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Informing decision-making

Applied Analysis

In the scale-up phase, retrospective financial reporting, however good, is not enough. When growth is fast you need high quality, relevant and timely information available to make fast decisions.

You therefore need applied analysis not just financial reporting. Of course, you need the basics of budgeting, board pack, departmental KPIs and proactive cash management but applied analysis goes further linking insight on ways to drive better outcomes to finance departmental reporting. Finance must evolve to become the value add centre of resource allocation decision making information and its ambassadors (CFO or COO) must participate in decision making not in policing outcomes.

Key expert

Steven Dunne

“Generating high quality, relevant and timely information for decision-making is crucial through the Scale-Up phase.”

Steven Dunne, Senior PartnerView Profile

Improving customer experience

Delivery

This covers everything required to deliver the quality product or service that customers will rave about and result in them remaining loyal. The basics will already be in place but through the scale up phase there will be more strain and therefore more need to proactively improve customer feedback loops to prioritise product development and optimise retention, departmental structures, reporting lines and responsibilities, support functions (Marketing, HR, IT, Sales admin support, quality control, Finance/Reporting).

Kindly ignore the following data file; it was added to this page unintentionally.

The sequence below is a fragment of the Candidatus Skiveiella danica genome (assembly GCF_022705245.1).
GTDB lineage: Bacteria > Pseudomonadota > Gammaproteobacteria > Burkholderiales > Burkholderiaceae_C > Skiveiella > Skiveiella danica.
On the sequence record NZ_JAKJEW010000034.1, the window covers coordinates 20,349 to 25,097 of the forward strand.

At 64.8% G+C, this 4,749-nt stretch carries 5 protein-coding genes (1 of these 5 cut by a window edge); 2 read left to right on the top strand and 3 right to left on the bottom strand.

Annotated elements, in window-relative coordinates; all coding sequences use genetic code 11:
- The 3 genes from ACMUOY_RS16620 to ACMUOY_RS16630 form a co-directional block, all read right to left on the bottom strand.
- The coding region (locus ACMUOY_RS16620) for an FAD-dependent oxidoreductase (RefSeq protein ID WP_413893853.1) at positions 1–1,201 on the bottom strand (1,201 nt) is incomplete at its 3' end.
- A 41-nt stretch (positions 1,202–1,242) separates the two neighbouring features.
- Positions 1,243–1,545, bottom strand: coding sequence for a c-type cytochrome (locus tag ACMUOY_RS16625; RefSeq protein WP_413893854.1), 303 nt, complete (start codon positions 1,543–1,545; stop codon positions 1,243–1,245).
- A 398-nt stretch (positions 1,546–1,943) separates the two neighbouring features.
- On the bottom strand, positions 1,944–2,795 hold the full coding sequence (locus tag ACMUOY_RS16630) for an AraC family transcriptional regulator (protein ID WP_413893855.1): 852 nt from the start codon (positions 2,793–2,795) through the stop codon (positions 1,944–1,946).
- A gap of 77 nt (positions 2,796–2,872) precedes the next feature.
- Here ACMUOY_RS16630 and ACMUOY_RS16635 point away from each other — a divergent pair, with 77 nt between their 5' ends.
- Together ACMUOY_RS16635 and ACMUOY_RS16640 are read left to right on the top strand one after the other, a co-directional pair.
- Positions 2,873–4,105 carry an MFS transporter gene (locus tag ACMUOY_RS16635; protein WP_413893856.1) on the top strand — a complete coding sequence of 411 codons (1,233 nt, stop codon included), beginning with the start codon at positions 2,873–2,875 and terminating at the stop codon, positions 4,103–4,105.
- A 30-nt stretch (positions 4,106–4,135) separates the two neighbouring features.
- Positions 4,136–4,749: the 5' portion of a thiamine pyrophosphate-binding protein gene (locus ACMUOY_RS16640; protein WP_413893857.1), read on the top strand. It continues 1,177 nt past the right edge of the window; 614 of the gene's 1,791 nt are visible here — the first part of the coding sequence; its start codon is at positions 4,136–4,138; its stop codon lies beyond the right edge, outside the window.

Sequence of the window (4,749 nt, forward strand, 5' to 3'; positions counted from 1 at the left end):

Key expert

Mike Reid

“Scale-ups need to prioritise the customer experience through product development, operations and service.”

Mike Reid, Senior PartnerView Profile

Empowering revenue generation

Customer Acquisition

This is crucial for all growing companies whether B2B or B2C, and the fundamentals are knowing the customer, understanding sales channels and influencers and competitor strategies monitoring and planned response. In scale up, high quality recruitment, delegation and empowerment is a core skill to ensure the company still delivers to the same quality. Account management plans, sales management structure, incentivisation and performance management are all likely to be required for the first time and we can provide precedents and benchmarks for these.

Key expert

James Bagan

“Winning new customers and retaining them is the key to scaling any business.”

James Bagan, Operating PartnerView Profile

Establishing the mission

Strategy